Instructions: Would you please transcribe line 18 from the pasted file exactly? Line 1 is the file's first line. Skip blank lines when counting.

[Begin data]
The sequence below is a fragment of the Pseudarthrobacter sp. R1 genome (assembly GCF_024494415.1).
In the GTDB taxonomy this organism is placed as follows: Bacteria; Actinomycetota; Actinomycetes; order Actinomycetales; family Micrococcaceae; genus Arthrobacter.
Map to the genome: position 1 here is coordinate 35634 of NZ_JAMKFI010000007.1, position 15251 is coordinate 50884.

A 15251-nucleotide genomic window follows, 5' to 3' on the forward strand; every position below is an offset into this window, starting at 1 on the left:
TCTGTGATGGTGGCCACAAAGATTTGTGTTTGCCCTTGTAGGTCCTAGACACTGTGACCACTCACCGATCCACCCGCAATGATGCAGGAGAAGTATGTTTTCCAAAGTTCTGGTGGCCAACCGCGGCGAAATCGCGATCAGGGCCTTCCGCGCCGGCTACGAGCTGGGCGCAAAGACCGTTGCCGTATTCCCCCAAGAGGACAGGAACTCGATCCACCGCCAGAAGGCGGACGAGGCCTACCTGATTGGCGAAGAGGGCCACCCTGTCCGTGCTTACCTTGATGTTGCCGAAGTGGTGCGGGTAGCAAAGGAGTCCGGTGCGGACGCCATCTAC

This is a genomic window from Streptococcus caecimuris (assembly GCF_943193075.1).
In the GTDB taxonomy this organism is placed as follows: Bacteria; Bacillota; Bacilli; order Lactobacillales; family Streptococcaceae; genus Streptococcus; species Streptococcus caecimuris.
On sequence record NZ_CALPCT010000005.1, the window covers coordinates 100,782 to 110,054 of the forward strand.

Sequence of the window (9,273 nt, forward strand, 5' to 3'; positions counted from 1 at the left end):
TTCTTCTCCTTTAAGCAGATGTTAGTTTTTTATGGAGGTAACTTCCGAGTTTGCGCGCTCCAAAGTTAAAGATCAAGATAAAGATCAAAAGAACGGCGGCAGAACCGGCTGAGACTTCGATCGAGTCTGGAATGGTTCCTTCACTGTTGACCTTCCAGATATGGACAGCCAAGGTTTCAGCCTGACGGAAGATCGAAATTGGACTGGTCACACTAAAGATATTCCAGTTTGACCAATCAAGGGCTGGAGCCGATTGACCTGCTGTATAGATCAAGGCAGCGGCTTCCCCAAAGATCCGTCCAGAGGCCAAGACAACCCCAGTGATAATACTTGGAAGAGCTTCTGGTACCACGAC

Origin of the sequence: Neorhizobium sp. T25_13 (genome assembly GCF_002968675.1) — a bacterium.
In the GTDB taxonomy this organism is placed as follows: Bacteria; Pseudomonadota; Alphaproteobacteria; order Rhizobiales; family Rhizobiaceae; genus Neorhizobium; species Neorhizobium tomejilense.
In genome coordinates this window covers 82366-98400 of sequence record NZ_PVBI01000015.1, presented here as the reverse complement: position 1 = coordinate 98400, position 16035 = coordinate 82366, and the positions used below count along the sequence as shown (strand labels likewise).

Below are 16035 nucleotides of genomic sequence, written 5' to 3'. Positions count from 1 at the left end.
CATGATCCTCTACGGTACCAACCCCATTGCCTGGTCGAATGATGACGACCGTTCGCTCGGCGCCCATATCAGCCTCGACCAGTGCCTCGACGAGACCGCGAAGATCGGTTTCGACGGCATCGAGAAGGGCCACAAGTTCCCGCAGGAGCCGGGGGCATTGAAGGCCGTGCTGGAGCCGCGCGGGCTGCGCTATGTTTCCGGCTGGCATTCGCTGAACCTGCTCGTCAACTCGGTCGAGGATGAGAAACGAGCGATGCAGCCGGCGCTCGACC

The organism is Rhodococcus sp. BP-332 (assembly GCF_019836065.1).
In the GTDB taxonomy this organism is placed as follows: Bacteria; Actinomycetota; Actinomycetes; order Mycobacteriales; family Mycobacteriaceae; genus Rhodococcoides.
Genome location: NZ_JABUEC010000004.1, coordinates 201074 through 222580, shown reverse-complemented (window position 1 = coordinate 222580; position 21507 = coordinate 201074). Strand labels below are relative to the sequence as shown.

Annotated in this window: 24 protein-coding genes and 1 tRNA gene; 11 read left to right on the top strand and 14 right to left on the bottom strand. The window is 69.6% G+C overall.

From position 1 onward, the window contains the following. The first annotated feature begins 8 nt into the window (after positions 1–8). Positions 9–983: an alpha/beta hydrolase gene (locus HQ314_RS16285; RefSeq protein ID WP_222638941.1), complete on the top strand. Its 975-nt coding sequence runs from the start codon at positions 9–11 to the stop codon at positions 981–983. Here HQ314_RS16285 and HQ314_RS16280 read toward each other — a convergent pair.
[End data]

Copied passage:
Genome location: NZ_JABUEC010000004.1, coordinates 201074 through 222580, shown reverse-complemented (window position 1 = coordinate 222580; position 21507 = coordinate 201074). Strand labels below are relative to the sequence as shown.